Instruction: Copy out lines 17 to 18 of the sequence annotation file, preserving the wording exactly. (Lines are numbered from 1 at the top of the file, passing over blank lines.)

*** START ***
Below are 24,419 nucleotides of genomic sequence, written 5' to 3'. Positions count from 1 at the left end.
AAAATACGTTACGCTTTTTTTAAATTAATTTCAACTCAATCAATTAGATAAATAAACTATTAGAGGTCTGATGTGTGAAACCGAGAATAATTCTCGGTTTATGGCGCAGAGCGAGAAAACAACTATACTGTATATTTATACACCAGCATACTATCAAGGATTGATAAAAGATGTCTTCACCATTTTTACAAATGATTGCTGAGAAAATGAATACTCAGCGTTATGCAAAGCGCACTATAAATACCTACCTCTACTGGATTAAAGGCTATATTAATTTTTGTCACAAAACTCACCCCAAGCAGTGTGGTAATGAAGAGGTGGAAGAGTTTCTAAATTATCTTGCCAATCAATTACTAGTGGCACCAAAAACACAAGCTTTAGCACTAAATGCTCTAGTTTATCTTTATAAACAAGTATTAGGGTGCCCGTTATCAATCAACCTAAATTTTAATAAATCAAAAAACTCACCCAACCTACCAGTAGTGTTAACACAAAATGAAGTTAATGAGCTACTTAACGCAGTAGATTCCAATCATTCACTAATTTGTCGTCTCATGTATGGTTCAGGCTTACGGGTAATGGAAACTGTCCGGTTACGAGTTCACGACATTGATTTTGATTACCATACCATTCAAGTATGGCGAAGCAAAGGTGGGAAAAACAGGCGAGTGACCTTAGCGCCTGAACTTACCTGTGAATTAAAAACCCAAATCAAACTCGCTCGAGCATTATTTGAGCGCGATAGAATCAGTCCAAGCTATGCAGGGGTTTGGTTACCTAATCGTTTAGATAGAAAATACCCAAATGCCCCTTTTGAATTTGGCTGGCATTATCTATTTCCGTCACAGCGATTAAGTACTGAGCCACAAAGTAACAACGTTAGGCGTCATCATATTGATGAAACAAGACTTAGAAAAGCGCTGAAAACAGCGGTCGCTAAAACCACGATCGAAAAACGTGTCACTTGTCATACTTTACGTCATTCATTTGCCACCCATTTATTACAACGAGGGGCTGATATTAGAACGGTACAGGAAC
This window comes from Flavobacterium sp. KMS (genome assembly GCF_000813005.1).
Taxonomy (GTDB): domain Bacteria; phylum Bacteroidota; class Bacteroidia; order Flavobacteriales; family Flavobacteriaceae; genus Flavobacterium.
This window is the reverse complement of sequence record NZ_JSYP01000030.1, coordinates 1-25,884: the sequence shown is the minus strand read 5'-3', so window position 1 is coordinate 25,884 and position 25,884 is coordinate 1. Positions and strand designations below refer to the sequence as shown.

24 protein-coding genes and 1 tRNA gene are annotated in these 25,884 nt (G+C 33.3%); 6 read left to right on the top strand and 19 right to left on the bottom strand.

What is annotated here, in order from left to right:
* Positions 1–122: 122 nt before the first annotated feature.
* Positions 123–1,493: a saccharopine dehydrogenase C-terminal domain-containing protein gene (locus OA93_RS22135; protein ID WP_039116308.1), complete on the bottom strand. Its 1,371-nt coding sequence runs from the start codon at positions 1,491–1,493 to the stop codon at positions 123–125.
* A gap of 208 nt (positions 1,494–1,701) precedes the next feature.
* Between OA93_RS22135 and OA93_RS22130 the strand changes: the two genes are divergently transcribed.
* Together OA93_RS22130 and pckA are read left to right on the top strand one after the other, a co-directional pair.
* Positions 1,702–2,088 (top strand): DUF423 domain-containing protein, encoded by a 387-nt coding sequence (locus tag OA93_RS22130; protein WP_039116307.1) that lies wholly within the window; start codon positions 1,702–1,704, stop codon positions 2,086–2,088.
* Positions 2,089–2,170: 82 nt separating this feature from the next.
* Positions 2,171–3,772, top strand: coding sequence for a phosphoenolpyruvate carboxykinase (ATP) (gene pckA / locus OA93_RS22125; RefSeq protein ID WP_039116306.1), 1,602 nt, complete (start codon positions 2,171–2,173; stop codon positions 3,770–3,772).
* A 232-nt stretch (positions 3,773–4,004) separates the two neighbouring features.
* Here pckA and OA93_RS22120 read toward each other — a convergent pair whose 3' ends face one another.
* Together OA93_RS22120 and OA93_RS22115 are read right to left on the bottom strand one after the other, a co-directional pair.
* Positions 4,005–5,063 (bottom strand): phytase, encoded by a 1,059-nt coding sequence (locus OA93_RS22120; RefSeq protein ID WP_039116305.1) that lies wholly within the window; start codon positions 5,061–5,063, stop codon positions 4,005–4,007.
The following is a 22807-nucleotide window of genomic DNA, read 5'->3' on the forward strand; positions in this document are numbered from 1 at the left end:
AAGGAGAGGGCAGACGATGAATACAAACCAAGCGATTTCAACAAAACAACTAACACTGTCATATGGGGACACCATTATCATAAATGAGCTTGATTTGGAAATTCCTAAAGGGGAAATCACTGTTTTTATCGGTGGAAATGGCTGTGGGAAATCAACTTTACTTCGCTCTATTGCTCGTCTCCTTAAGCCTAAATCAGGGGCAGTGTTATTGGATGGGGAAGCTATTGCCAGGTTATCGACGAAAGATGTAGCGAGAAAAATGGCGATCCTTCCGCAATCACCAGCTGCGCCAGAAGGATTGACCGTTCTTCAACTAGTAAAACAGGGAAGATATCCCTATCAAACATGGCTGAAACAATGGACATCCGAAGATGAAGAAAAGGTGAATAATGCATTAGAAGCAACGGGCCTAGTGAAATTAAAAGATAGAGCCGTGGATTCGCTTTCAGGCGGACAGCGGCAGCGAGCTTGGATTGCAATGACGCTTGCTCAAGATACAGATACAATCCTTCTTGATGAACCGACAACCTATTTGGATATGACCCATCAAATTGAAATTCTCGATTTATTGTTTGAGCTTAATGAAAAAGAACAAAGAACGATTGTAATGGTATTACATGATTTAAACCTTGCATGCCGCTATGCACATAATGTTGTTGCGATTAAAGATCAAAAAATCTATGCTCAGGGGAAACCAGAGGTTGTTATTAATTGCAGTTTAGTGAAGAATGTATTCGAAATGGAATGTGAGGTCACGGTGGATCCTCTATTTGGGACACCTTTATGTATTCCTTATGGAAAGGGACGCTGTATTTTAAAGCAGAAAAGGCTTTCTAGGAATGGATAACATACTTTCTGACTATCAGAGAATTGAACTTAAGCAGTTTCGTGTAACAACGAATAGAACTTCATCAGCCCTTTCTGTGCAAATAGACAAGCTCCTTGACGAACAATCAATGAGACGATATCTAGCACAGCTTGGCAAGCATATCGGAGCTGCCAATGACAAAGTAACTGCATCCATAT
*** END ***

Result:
* Here pckA and OA93_RS22120 read toward each other — a convergent pair whose 3' ends face one another.
* Together OA93_RS22120 and OA93_RS22115 are read right to left on the bottom strand one after the other, a co-directional pair.